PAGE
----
The Rev. Al Sharpton on Friday called for more transparency in the investigation of a police officer who fatally shot a Black man in Grand Rapids, Michigan, earlier this month, and asked lawmakers to pass meaningful legislation to address policing reforms.
Sharpton spoke in front of hundreds gathered at the funeral of Patrick Lyoya, a Congo native who was killed after a struggle with police on April 4. He focused on the fact that the officer who killed Lyoya has not yet been named by police.
"How dare you hold the name of a man who killed this man?" Sharpton said at the funeral for Lyoya, held at the packed Renaissance Church of God in Christ in Grand Rapids. "Every time a young Black man or woman is arrested in this town, you put their name all over the news. Every time we're suspected of something, you put our name out there."
“Are you saying that if he is not charged, we will never know his name? Are you setting a legal precedent now? That when a policeman kills somebody on videotape that he’s holding down, and shoots in the back of the head, that if the grand jury don’t charge you, we will never know his name? I came from New York to tell you that we are not going to let that precedent stand,” Sharpton said.
Cle Jackson, the president of the Grand Rapids NAACP, and Ben Crump, the civil rights attorney representing the Lyoya family, joined Sharpton in calling for justice.
“We have to stand up united for justice because Patrick Lyoya’s life matters and we will scream if from the mountain tops in the court of law, in the court of public opinion,” Crump said at the funeral service.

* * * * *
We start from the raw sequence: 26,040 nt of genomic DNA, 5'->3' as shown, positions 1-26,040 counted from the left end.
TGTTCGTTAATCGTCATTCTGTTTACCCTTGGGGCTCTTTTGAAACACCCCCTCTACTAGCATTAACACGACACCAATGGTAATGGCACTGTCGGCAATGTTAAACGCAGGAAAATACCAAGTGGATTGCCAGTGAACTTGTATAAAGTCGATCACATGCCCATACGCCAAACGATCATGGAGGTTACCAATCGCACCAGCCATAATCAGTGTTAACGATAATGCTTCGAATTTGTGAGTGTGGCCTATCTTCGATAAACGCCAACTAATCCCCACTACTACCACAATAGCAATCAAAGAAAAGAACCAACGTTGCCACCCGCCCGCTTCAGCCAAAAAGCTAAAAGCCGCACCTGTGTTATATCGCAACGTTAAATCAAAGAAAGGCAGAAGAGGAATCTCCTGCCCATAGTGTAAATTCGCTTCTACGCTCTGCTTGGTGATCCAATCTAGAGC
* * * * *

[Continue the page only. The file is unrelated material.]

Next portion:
Sharpton also called for political action, asking lawmakers to pass the George Floyd in Policing Act and for voters to think about these issues as they go the polls.
The stalled Congressional bill addresses a wide range of policing reforms including lowering the criminal intent standard for police officers and limiting qualified immunity as a defense in civil suits against officers.
“Let me say this, This is an election year this is a midterm election. We stood and we fought with the family of George Floyd and other families and came with the George Floyd Justice in Policing Act. If this act had passed the Senate, qualified immunity would have been gone….I don’t want anybody in this nation to ask for our vote unless they are pledging they will go to the congress and pass the George Floyd Justice in Policing Act,” Sharpton said.
Video of Lyoya's death was recorded on an officer's body camera, dashcam video, security cameras and a bystander's cellphone and released by the police amid community pressure last week.
The footage shows the unidentified white police officer struggling with Lyoya after chasing him on foot following a traffic stop. The officer eventually forces Lyoya to the ground and is heard shouting "stop resisting," "let go" and "drop the Taser," before shooting him in the head.
The Grand Rapids Police Department said the officer wouldn't be identified while the investigation is "ongoing."
Grand Rapids Police Chief Eric Winstrom said the officer is a seven-year veteran of the department who is currently on paid leave and “stripped of all police powers” as the investigation is ongoing.
Michigan Gov. Gretchen Whitmer in a statement promised the investigation would be "thorough."